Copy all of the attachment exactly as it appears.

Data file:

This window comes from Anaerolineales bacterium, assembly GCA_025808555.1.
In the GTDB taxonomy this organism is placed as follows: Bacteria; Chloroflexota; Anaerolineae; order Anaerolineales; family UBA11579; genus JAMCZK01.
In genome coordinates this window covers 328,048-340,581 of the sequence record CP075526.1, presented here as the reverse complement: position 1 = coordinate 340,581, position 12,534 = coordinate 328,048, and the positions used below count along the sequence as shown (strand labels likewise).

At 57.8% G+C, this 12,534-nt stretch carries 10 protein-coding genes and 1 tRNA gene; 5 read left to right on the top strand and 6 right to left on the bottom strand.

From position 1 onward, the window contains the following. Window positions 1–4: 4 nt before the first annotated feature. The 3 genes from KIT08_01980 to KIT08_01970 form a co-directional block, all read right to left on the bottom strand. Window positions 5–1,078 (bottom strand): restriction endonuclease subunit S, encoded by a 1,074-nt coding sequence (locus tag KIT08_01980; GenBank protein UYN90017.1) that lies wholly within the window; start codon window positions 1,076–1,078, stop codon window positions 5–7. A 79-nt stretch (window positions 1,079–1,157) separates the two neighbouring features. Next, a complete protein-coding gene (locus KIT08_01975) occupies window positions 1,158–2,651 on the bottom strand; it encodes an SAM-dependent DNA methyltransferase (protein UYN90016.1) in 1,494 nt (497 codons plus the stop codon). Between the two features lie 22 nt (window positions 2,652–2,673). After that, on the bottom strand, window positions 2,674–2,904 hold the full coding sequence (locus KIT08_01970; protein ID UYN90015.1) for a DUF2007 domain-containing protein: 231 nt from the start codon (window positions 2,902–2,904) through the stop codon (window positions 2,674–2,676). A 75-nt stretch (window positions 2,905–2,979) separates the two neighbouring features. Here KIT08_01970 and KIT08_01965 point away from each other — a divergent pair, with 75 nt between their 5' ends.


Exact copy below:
This window comes from Anaerolineales bacterium, assembly GCA_025808555.1.
In the GTDB taxonomy this organism is placed as follows: Bacteria; Chloroflexota; Anaerolineae; order Anaerolineales; family UBA11579; genus JAMCZK01.
In genome coordinates this window covers 328,048-340,581 of the sequence record CP075526.1, presented here as the reverse complement: position 1 = coordinate 340,581, position 12,534 = coordinate 328,048, and the positions used below count along the sequence as shown (strand labels likewise).

At 57.8% G+C, this 12,534-nt stretch carries 10 protein-coding genes and 1 tRNA gene; 5 read left to right on the top strand and 6 right to left on the bottom strand.

From position 1 onward, the window contains the following. Window positions 1–4: 4 nt before the first annotated feature. The 3 genes from KIT08_01980 to KIT08_01970 form a co-directional block, all read right to left on the bottom strand. Window positions 5–1,078 (bottom strand): restriction endonuclease subunit S, encoded by a 1,074-nt coding sequence (locus tag KIT08_01980; GenBank protein UYN90017.1) that lies wholly within the window; start codon window positions 1,076–1,078, stop codon window positions 5–7. A 79-nt stretch (window positions 1,079–1,157) separates the two neighbouring features. Next, a complete protein-coding gene (locus KIT08_01975) occupies window positions 1,158–2,651 on the bottom strand; it encodes an SAM-dependent DNA methyltransferase (protein UYN90016.1) in 1,494 nt (497 codons plus the stop codon). Between the two features lie 22 nt (window positions 2,652–2,673). After that, on the bottom strand, window positions 2,674–2,904 hold the full coding sequence (locus KIT08_01970; protein ID UYN90015.1) for a DUF2007 domain-containing protein: 231 nt from the start codon (window positions 2,902–2,904) through the stop codon (window positions 2,674–2,676). A 75-nt stretch (window positions 2,905–2,979) separates the two neighbouring features. Here KIT08_01970 and KIT08_01965 point away from each other — a divergent pair, with 75 nt between their 5' ends.